Tuesday, May 25, 2021

The f*** are you doing?

 Here is another great segment from Last Week Tonight with John Oliver exploring "sponsored content." This is a practice where advertisers pay local stations to have their advertisements incorporated into local news programs. Here is John Oliver's explanation:

This is an excellent example of the second filter of Chomsky and Herman's Propaganda Model of the Media, the dependence on advertising. 

Monday, May 24, 2021

Affinity Bias

 This is an excellent illustration of the Affinity Bias which is a cognitive bias which is an unconscious tendency to get along with people who are similar to us in various ways (gender, religions, ethnicity, etc.):

The key here is that this is an unconscious bias. The children in the video are not intending to be racist, but they have been raised in a culture that communicates racist assumptions to them which they have internalized. The experiment conducted by the psychologist reveals this. Because these biases are unconscious, the only way to combat them is to draw attention to them so that we can become aware of these tendencies in our thinking. 

Sunday, May 2, 2021

Increasingly, conservative media is completely reliant on bullshit

 Here is a clip from CNN that provides  nice survey of the increasing reliance by conservative media (and, more disturbingly, the Republican Party) on bullshit. 

I would also argue that what is described in this video is best classified as bullshit. Bullshit is different from lies in that the bullshitter does not care if what they say is true or false. All they care about is flooding the conversations with so much shit that people stop paying attention or come to the conclusion that there is no such thing as true or false.  As Jim Acosta notes, this is extremely disturbing because this kind of bullshit makes actually conversation and discussion about how to move the country forward almost impossible. 

h/t to Digby


Friday, April 30, 2021

What about...

 Here is a nice article in Salon talking about the increasing reliance on the tu quoque fallacy (otherwise known as whataboutism) by members of the Republican Party in their attempts to defend against the indefensible actions and positions of their elected representatives. 

Saturday, January 30, 2021

Science is great, but it isn't perfect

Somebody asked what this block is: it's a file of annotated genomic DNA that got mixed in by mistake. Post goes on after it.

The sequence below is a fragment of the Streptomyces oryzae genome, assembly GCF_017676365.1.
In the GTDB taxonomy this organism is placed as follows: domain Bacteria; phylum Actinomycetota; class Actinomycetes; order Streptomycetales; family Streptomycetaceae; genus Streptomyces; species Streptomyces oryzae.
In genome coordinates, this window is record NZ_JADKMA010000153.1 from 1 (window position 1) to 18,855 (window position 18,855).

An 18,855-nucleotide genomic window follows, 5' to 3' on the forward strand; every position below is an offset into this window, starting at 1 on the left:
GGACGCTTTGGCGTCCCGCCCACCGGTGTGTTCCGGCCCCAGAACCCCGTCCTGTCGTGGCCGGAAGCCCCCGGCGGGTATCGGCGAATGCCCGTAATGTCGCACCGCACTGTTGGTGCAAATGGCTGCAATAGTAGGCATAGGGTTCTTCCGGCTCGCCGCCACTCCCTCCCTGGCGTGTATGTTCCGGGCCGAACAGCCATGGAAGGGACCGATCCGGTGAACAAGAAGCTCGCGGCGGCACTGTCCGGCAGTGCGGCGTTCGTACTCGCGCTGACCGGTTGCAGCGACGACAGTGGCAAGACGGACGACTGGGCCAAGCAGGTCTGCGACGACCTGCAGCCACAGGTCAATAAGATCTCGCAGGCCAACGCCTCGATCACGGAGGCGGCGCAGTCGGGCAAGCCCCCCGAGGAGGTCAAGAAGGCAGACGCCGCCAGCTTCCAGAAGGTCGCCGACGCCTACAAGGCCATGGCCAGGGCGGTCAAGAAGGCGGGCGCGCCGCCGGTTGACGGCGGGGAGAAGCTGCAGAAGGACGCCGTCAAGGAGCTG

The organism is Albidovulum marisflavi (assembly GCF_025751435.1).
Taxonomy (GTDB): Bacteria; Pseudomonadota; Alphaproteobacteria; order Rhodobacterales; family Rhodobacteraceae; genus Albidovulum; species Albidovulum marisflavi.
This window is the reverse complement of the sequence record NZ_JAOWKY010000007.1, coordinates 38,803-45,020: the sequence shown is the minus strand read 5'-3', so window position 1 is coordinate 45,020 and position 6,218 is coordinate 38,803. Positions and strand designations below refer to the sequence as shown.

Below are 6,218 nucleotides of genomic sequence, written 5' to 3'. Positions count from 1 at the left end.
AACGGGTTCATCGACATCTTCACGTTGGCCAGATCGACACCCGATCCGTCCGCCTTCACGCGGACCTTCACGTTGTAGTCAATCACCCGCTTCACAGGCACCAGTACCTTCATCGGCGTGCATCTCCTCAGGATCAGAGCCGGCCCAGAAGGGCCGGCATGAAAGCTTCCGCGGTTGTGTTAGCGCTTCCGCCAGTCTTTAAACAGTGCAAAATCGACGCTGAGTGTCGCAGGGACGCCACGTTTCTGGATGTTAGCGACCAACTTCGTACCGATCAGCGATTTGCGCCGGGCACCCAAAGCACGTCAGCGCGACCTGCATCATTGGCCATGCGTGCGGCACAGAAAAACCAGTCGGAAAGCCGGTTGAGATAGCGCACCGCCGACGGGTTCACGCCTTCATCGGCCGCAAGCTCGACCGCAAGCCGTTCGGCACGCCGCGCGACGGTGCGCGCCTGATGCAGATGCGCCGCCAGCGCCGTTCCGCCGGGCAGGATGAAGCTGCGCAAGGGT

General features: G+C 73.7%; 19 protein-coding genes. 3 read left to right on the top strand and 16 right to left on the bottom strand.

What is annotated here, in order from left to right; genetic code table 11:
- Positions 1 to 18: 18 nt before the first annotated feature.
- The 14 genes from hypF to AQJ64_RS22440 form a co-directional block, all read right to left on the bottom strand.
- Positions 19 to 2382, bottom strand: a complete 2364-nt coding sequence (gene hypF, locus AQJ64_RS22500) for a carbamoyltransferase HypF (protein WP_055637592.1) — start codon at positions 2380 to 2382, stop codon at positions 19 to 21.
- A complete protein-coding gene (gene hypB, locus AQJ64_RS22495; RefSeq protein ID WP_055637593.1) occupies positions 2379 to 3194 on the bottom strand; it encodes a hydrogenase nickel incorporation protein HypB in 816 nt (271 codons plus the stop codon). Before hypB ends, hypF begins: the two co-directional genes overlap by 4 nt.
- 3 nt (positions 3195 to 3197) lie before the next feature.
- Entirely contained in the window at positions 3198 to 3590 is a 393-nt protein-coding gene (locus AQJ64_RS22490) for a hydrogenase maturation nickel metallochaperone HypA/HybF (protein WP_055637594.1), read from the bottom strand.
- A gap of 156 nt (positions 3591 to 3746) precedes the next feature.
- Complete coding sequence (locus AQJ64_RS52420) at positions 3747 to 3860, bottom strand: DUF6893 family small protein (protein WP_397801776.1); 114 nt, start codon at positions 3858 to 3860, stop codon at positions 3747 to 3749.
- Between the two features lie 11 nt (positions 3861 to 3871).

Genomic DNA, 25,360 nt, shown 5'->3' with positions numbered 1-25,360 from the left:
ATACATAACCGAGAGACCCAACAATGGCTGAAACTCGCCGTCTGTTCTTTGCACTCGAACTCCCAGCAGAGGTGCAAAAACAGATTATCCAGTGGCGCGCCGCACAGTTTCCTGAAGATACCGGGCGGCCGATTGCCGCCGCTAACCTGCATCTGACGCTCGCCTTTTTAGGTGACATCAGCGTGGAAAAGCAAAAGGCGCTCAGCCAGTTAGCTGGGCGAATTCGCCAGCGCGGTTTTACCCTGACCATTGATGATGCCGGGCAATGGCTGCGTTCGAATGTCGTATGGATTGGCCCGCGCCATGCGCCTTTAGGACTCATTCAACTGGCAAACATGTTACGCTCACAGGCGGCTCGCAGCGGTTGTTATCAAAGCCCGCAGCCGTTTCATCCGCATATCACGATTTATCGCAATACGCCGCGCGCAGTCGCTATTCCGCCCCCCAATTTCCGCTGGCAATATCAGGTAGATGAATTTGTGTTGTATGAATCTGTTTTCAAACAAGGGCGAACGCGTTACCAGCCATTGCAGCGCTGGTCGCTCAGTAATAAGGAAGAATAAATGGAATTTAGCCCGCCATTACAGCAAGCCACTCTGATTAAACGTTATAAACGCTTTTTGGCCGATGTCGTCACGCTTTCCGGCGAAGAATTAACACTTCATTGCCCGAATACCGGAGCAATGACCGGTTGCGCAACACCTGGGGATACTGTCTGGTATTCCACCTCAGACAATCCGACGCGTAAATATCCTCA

Here is a fantastic cartoon that highlights some of the problems with science. At the end of the day, science is a human activity, so it shouldn't be surprising that all the flaws humans succumb to also infect their scientific activities.  



Thursday, July 30, 2020

Like Fox News, Social Media makes you dumber

The Pew Research Center has just released a study which likely confirms what many might have thought already. While the results may seem like common sense, it is very important to actually research this and make sure that "common sense" is actually true. 

Chart shows social media news users most likely to have heard conspiracy theory that pandemic was intentionally planned

The study is quite detailed and the authors go to great lengths to explain their methodology and present their evidence. Here is the authors presenting their main take away from this survey:
A new Pew Research Center analysis of surveys conducted between October 2019 and June 2020 finds that those who rely most on social media for political news stand apart from other news consumers in a number of ways. These U.S. adults, for instance, tend to be less likely than other news consumers to closely follow major news stories, such as the coronavirus outbreak and the 2020 presidential election. And, perhaps tied to that, this group also tends to be less knowledgeable about these topics.
As we can see, people who get their information from social media know less about topics than people who get information from other sources, and furthermore, people who primarily get their news from social media have a greater chance of holding false beliefs than people who get their news from other sources. 

 

Tuesday, July 21, 2020

John Oliver on Conspiracy Theories

If you spend much time on this blog, you can see that I am a big fan of Last Week Tonight with John Oliver. In particular, Oliver tends to do lengthy segments that are a deep dive into a particular topic. As of this posting, his most recent long segment was about conspiracy theories. While the focus was, given the current context, coronavirus conspiracies, many of the general points he makes about why conspiracy theories are popular and how to combat them are quite relevant to any conspiracy theory one might encounter.